Organic lawn management or organic land care or organic landscaping is the practice of establishing and caring for an athletic turf field or garden lawn and landscape using organic horticulture, without the use of manufactured inputs such as synthetic pesticides or artificial fertilizers. It is a component of organic land care and organic sustainable landscaping which adapt the principles and methods of sustainable gardening and organic farming to the care of lawns and gardens.
A primary element of organic lawn management is the use of compost and compost tea to reduce the need for fertilization and to encourage healthy soil that enables turf to resist pests. A second element is mowing tall (3" - 4") to suppress weeds and encourage deep grass roots, and leaving grass clippings and leaves on the lawn as fertilizer.
Additionally, fertilize in the fall, not the spring. Organic lawns often benefits from over seeding, slice seeding and aeration more frequently due to the importance of a strong root system. Well-maintained organic lawns are often drought-tolerant. If a lawn does need watering it should be done infrequently but deeply.
Other organic techniques for caring for a lawn include irrigation only when the lawn shows signs of drought stress and then watering deeply - minimizing needless water consumption. Using low volume sprinklers provides more penetration without runoff. Lawnmowers with a mulching function can useful in reducing fertilizer use by allowing grass clippings and leaves that are cut so minutely that they can settle into the grass inconspicuously to decompose into the soil.
Organic land managers may use registered pesticides approved under the National Organic Program in their lawn care programs. These pesticides are generally derived from natural materials and are minimally-processed. Alternatives include the use of beneficial insects and natural predators such as nematodes to prevent infestation of lawns with pests such as crane fly larvae and ants. Pesticides are not always used in organic lawn care because proper organic care can keep pest populations below action thresholds, such as preventing fungal infections using physical maintenance techniques such as effective mowing and raking.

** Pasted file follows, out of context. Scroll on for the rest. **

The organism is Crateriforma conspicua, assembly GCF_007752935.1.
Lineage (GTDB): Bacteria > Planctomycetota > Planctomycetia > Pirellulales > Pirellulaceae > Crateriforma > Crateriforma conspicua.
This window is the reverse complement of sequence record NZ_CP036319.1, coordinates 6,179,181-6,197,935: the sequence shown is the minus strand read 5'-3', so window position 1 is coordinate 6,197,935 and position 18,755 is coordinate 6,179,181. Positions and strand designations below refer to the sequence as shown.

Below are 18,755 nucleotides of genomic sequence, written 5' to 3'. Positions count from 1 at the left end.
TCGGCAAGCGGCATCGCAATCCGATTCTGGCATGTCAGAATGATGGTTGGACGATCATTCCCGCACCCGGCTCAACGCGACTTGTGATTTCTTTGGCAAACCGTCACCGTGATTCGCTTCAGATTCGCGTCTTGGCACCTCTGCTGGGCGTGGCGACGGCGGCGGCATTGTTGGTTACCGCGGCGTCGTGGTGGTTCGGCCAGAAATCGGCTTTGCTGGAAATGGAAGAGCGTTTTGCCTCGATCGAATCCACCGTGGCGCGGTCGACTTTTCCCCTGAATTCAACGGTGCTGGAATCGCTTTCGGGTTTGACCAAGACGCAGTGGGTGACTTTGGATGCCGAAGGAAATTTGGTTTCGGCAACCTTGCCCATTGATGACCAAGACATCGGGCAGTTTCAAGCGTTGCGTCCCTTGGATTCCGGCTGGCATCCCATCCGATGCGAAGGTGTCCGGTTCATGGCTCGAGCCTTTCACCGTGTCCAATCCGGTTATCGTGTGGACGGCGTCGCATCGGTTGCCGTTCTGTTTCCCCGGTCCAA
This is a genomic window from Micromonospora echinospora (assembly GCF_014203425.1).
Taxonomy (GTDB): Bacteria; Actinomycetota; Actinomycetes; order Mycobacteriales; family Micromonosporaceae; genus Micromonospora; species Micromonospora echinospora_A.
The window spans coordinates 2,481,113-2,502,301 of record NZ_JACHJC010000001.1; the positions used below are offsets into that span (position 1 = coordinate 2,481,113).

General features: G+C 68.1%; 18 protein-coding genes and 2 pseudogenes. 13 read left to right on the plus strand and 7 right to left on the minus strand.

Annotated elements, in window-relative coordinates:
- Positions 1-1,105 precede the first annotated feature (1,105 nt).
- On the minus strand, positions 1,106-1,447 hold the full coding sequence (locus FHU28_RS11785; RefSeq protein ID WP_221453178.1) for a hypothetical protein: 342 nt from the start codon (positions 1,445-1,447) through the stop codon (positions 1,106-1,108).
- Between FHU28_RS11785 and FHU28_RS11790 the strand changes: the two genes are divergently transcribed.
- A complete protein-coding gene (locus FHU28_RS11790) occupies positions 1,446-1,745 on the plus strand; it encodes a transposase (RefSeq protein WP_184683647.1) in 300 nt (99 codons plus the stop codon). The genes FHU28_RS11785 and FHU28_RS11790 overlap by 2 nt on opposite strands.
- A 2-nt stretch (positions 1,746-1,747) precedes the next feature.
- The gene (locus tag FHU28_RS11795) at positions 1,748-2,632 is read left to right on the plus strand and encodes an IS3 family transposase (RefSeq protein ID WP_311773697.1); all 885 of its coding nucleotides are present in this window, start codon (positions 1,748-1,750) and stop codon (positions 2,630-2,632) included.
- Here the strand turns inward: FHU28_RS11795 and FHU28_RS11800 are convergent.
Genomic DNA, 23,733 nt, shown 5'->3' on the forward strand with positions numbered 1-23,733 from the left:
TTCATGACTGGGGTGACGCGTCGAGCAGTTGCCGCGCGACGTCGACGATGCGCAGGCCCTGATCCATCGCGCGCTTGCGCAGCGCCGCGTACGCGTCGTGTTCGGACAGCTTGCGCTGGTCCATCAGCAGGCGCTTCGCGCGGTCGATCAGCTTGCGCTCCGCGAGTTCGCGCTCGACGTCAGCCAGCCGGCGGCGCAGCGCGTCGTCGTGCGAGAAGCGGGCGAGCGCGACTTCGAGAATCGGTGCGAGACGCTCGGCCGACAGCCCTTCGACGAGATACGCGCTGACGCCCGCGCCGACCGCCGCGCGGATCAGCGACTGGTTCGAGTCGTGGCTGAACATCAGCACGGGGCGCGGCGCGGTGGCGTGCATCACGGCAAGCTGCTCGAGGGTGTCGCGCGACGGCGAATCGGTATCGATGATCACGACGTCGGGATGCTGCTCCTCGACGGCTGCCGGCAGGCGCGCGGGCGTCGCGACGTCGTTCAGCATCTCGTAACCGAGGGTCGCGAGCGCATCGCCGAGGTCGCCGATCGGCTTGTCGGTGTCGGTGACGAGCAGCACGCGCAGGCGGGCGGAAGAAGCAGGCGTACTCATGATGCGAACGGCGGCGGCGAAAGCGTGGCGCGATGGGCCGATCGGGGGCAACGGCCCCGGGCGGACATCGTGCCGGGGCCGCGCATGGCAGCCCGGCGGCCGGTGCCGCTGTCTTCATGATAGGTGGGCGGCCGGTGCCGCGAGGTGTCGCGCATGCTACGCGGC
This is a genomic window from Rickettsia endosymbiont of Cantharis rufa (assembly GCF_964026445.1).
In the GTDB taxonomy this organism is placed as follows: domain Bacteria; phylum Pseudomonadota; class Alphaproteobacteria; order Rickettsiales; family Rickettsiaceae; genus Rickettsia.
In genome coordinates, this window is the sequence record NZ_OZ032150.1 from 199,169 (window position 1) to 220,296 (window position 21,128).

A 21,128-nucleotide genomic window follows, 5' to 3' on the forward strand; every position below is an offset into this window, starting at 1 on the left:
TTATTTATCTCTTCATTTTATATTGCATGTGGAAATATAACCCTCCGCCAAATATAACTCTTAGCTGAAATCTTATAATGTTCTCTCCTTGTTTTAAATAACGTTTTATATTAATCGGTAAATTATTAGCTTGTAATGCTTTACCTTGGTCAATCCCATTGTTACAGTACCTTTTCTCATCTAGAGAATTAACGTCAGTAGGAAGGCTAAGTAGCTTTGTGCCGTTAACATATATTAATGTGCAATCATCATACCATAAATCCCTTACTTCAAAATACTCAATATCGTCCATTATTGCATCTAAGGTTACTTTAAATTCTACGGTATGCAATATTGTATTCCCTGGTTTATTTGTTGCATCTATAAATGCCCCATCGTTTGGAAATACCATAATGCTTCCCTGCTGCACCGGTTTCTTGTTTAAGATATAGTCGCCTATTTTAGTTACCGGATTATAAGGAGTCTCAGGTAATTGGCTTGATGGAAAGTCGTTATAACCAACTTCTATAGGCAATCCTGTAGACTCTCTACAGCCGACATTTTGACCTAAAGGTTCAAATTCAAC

Synthetic (inorganic based) fertilizers are made in chemical processes, some of which use fossil fuels and contribute to global warming. They also greatly increase the amount of nitrogen entering the global nitrogen cycle which has a serious negative impact on the organization and functioning of the world's ecosystems, including accelerating the loss of biological diversity and decline of coastal marine ecosystems and fisheries. Nitrogen fertilizer releases N2O, a greenhouse gas, into the atmosphere after application. Organic fertilizer nitrogen content is typically lower than synthetic fertilizer.
Organic lawns contribute to biodiversity, by definition, when they contain more than one or two grass species. Examples of additional lawn and grasslike species that can be encouraged in organic lawns include dozens of grass species (eight for ryegrass alone, sedges, mosses, clover, vetches, trefoils, yarrow, ground cover alternatives, and other mowable plants). Biodiversity increases the functioning and stress tolerance of ecosystems. Lack of biodiversity is a significant environmental issue brought up by the use of lawns with grassroots groups emerging to promote this method of lawn care. Certain low-growing grass species can also eliminate the need for mowing, thus also being environmentally friendly. Clover is often mixed with grasses for its ability to fix nitrogen into the soil and fertilize the lawn.
No Mow MayEdit